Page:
Wednesday, September 16, 2020

Israeli writer/director Itay Tal's film debut, GOD OF THE PIANO, hits virtual theaters

In the annals of non-heroines who are cold and controlling, TrustMovies would place Anat, the musician mother at the heart (if one can even use that word without grimacing) of the new Israeli film GOD OF THE PIANO at the top of the list. Whew. This is one horrendous woman. And yet so quietly, effortlessly does Anat seem to move ahead with her plan to turn her "offspring" into a crack classical pianist and composer that the viewer simply hangs on, frightened and mesmerized, as one might be by an approaching lion, tiger or undulating Cobra.

God of the Piano is the first full-length feature from Israeli writer/director Itay Tal (shown at right), and it is a humdinger of a nasty character study that proves all too believable -- except perhaps for the initial surprise the movie springs upon us. (Come on: Could it be that easy to achieve, with no one even suspecting or questioning this? If so, this does say much good about hospital procedures in Israel.) Still, it is the hook that makes the remainder of the film possible so, sure, we must go along with it.

Mr. Tal's style is relatively serene and unshowy (given all that goes on here), as is that of his leading lady, Naama Preis, an actress new to my view. Ms Preis (on poster, top, and above) is highly focused on each move she must make and every weapon in her arsenal -- which including using family, friends, deception and absolute rigor to achieve her ends. Why this is so important -- making certain that her son becomes a famous pianist -- is never explained. It is simply an obsession. Yet anyone who has ever been close to another person's obsession will probably agree that crazy behavior can be all too credible.

From the outset, as Anat is either giving a concert or perhaps auditioning for something, it appears that -- from the pressure, fear, or some sort of emotion going on -- she urinates even as she plays. No, it's something else entirely. And this is but the first of a number of times that the movie and its lead character appear to be doing one thing but instead are doing quite another.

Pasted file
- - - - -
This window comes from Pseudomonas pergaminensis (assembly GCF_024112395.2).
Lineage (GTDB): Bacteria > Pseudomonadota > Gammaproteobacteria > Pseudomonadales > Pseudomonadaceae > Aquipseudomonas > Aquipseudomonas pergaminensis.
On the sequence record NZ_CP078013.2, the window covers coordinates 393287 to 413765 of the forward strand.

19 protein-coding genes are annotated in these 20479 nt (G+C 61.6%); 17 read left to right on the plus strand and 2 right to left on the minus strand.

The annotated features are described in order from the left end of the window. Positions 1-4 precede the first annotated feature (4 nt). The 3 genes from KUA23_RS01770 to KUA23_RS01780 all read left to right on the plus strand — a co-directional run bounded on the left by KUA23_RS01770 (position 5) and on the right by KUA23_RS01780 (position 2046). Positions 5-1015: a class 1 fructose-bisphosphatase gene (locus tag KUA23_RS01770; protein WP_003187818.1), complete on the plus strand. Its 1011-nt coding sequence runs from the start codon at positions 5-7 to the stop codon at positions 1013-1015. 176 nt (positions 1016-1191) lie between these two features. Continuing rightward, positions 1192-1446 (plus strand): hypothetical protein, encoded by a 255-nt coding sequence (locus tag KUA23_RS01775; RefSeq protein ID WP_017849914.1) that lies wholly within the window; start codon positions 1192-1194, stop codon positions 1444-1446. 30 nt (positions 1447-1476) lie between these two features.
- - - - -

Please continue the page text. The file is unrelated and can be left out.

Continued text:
In months and then years, we flash ahead to watch, as her son (newcomer Andy Levi, above, right) works hard as both pianist and composer, her marriage grows rockier and her extended family fractures, even as it appears that what she has done early on has now come back to haunt her. The filmmaker and his star never over-explain, and this may annoy some viewers. I prefer it that way. Give me just enough information and let me arrive at my own conclusions. 

See what you think, as God of the Piano opens in virtual theaters later this week. Whatever you finally decide, you will not, I expect, be bored. Here is another small movie from the troubled state of Israel that, as so many other Israeli films have done, in its own special way and perhaps without at all meaning to, discovers the national character in the specifics of a torn and disturbed individual.

From Film Movement, in Hebrew with English subtitles and running but 80 minutes, the movie opens this Friday, September 18, in limited release in virtual theatres nationwide. Click here then click on THEATERS in the task bar to find one (virtually) near you.

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